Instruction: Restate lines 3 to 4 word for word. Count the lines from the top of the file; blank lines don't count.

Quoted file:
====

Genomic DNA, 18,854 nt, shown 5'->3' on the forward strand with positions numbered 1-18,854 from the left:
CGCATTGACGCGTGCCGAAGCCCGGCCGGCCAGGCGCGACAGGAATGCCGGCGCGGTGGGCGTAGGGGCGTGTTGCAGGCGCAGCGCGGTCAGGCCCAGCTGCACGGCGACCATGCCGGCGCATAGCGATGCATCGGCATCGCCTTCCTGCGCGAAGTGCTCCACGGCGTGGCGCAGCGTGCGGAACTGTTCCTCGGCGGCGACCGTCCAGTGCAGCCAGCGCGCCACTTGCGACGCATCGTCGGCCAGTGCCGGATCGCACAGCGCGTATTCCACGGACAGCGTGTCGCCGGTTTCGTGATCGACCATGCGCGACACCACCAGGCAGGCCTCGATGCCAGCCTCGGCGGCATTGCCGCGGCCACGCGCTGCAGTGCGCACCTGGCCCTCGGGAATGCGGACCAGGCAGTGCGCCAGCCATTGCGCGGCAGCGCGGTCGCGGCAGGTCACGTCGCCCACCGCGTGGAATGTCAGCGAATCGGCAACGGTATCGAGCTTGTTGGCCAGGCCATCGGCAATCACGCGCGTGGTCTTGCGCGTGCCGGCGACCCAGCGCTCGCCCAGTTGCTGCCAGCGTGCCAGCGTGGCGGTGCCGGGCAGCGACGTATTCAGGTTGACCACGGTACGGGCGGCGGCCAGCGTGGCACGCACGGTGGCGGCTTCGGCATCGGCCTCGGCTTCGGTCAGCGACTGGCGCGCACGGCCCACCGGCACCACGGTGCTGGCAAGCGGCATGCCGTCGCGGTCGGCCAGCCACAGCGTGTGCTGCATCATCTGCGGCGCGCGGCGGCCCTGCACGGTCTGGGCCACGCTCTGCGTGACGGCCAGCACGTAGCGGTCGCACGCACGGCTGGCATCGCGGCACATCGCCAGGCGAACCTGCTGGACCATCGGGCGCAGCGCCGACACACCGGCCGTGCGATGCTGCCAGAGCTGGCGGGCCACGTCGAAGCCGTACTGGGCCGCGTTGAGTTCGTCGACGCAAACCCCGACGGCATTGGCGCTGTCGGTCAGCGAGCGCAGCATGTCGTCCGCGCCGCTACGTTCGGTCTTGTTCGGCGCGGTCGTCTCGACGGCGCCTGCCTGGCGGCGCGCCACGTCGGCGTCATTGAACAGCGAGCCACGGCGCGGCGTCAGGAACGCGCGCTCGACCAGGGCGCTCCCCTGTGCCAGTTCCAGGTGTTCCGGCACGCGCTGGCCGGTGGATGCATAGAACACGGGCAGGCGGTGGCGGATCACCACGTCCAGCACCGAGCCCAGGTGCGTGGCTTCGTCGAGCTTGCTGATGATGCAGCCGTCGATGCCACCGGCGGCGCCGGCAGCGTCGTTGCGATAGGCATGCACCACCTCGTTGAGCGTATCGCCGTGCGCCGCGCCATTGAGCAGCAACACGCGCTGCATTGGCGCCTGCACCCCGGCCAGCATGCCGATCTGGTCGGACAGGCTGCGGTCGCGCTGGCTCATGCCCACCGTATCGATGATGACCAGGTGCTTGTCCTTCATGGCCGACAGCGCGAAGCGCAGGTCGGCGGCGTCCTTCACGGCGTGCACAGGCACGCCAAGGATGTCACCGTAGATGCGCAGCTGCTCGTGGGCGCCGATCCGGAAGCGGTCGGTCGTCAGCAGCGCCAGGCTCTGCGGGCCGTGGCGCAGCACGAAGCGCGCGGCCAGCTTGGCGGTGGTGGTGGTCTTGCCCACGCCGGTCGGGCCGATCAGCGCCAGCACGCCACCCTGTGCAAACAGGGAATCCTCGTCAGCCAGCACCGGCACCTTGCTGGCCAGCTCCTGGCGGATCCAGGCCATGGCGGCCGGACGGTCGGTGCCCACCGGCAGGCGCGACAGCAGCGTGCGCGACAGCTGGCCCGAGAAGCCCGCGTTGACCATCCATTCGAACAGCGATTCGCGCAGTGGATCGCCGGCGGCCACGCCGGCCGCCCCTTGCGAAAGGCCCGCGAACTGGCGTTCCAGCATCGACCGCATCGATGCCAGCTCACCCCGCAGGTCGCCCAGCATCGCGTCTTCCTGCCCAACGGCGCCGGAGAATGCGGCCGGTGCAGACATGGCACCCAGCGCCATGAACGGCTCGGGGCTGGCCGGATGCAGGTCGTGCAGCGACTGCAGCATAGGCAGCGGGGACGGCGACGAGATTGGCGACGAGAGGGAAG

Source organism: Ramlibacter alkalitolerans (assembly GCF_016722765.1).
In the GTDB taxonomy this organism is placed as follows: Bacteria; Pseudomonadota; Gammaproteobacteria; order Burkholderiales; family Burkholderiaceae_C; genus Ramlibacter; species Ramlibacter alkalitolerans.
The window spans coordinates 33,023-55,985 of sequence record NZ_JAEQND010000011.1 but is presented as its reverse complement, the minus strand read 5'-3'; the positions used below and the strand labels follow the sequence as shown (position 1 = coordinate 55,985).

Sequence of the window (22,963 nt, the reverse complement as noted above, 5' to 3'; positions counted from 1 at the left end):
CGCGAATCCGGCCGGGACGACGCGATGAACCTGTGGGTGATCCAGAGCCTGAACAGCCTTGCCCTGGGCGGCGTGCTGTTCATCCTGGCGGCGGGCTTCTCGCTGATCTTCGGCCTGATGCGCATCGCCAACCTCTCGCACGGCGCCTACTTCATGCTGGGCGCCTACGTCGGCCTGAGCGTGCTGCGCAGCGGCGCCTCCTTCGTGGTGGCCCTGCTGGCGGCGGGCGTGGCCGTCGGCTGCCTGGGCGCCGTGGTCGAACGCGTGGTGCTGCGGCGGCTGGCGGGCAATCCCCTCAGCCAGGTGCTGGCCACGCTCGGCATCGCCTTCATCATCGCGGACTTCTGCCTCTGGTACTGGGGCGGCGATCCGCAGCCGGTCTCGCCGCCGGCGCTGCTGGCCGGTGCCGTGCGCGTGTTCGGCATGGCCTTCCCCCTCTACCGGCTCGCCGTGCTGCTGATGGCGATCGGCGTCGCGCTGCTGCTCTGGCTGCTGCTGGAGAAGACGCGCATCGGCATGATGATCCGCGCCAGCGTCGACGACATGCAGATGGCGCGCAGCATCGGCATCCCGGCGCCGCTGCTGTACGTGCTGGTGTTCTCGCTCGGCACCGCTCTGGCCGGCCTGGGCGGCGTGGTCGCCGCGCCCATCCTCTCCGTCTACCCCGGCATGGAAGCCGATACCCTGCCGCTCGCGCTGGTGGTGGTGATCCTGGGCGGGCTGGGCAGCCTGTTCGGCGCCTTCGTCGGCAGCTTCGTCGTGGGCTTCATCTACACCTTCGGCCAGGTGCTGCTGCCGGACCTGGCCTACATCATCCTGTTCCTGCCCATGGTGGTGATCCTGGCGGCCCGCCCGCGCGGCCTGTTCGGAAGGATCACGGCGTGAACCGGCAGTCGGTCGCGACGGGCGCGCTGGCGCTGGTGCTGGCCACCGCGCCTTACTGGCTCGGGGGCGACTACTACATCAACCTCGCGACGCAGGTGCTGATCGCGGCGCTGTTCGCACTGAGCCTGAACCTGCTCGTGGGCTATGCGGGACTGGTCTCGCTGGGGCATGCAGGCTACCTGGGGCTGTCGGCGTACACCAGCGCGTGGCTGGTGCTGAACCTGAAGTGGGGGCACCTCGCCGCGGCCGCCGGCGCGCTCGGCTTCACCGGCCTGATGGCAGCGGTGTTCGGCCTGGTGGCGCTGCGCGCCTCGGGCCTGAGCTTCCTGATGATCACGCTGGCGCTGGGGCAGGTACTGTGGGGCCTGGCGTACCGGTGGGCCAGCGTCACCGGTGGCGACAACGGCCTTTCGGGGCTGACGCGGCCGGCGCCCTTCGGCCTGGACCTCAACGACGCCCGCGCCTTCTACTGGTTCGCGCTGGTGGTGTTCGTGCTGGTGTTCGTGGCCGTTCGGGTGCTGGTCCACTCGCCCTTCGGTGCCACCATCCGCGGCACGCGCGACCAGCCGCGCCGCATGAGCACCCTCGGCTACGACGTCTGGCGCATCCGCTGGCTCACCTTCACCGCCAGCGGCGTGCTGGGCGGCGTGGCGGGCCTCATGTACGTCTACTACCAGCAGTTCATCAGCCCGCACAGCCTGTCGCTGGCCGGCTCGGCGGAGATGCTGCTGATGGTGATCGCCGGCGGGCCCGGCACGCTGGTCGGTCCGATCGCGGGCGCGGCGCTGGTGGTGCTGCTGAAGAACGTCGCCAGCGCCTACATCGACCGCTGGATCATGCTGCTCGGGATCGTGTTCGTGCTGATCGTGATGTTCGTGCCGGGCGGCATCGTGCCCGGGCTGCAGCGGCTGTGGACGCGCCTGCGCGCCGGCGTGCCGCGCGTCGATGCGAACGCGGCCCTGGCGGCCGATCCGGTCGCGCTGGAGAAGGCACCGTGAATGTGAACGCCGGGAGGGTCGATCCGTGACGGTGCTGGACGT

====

Source organism: Ramlibacter alkalitolerans (assembly GCF_016722765.1).
In the GTDB taxonomy this organism is placed as follows: Bacteria; Pseudomonadota; Gammaproteobacteria; order Burkholderiales; family Burkholderiaceae_C; genus Ramlibacter; species Ramlibacter alkalitolerans.